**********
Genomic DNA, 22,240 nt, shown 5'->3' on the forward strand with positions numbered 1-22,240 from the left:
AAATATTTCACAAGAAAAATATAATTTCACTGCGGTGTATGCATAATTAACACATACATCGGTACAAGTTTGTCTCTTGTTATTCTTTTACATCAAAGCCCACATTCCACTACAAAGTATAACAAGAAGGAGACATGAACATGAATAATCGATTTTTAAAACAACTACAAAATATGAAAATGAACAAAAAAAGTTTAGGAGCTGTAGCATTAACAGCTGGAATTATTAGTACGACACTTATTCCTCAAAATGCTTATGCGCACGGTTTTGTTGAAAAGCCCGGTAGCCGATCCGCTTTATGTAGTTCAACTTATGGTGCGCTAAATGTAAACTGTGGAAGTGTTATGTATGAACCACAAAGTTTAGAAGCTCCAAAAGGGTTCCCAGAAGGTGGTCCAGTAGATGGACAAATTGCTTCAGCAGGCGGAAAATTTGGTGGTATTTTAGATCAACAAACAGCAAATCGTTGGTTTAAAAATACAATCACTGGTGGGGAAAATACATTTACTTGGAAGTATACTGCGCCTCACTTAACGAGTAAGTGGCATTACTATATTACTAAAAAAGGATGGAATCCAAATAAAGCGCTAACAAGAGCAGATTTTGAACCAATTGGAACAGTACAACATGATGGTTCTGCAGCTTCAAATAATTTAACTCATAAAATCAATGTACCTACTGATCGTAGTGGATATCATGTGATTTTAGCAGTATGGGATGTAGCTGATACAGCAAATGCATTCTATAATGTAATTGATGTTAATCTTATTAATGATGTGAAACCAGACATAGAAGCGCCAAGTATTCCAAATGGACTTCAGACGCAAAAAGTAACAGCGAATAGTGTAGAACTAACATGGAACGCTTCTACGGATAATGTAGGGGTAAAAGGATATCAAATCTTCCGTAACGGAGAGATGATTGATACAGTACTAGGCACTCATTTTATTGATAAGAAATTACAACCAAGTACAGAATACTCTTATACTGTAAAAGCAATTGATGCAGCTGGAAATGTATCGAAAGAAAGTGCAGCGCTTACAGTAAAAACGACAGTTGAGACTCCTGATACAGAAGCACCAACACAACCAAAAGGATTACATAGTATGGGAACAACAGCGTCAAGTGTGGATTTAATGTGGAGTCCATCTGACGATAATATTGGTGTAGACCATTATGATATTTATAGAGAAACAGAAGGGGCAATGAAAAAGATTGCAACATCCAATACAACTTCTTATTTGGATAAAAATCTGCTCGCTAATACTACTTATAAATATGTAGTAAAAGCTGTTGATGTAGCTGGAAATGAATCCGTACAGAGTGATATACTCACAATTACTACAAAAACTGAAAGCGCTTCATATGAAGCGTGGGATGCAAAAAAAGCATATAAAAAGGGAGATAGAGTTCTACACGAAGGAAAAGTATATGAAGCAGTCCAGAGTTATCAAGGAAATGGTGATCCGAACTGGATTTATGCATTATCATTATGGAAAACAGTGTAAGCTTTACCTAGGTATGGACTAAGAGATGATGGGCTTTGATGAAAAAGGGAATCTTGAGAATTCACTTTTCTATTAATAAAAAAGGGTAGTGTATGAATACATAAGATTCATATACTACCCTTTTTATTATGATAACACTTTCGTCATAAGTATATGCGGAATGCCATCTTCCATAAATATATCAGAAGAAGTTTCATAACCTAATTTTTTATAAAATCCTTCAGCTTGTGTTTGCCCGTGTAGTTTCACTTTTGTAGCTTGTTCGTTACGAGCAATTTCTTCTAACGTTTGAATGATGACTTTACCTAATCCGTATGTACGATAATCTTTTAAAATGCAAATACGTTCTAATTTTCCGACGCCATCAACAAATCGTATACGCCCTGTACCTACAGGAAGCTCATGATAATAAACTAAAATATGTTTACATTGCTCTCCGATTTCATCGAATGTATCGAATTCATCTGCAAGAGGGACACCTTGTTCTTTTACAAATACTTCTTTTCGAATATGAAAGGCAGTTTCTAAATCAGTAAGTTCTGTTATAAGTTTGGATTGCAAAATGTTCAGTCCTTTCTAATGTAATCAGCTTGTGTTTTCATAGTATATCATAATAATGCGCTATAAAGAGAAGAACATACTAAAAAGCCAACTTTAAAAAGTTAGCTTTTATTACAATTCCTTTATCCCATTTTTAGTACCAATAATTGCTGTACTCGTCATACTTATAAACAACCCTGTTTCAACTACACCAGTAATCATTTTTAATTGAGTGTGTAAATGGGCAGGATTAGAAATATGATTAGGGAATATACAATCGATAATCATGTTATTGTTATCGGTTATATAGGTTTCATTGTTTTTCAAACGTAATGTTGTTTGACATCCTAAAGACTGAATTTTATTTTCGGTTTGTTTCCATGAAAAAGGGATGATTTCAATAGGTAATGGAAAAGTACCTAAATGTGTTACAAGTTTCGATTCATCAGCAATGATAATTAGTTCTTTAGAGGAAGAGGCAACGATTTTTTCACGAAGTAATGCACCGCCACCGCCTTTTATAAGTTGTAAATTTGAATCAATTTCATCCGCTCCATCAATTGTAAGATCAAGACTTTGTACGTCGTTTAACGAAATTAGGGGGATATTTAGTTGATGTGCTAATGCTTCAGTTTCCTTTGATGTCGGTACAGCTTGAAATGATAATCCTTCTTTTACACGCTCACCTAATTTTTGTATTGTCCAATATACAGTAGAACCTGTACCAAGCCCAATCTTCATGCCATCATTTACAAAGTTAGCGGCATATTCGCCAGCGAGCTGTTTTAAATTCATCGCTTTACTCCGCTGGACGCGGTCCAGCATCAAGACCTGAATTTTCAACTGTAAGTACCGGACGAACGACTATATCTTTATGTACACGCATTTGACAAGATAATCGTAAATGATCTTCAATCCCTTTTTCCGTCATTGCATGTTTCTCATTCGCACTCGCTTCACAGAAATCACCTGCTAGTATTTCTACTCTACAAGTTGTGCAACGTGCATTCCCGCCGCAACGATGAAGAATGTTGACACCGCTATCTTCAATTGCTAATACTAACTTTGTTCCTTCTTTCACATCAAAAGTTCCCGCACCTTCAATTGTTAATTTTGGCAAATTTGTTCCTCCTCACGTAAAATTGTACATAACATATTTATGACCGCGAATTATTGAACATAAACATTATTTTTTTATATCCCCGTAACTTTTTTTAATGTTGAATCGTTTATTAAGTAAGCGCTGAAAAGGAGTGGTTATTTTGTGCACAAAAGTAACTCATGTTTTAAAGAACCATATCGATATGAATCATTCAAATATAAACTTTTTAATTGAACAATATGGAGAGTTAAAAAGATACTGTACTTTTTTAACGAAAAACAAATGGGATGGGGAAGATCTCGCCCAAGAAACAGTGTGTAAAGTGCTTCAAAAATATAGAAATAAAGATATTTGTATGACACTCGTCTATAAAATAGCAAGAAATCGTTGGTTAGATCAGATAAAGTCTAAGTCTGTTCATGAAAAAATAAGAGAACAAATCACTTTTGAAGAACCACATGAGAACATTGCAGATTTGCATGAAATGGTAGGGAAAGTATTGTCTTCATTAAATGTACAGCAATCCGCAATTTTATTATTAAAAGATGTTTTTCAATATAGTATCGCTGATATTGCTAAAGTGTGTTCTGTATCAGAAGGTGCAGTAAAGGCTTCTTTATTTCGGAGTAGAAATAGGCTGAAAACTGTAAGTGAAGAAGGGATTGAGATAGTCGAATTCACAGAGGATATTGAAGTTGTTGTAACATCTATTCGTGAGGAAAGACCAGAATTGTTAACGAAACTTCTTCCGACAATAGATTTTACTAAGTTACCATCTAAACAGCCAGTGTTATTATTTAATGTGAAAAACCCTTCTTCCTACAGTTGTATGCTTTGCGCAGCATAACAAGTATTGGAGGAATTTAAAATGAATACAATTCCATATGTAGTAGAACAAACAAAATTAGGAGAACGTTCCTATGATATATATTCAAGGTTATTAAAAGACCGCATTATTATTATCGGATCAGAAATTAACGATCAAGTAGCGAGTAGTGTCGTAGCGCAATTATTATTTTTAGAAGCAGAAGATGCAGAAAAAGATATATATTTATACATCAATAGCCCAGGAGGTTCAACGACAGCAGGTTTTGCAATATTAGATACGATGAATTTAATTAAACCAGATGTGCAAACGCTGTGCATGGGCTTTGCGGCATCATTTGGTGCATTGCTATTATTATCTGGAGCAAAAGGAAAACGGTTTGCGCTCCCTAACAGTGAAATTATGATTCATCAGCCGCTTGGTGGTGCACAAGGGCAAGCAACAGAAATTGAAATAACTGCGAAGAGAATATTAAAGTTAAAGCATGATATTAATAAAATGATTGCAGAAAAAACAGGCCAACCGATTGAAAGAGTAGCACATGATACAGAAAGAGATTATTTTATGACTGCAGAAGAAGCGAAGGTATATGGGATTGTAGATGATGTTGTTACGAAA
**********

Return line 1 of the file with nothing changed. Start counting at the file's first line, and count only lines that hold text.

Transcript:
Genomic DNA, 22,240 nt, shown 5'->3' on the forward strand with positions numbered 1-22,240 from the left: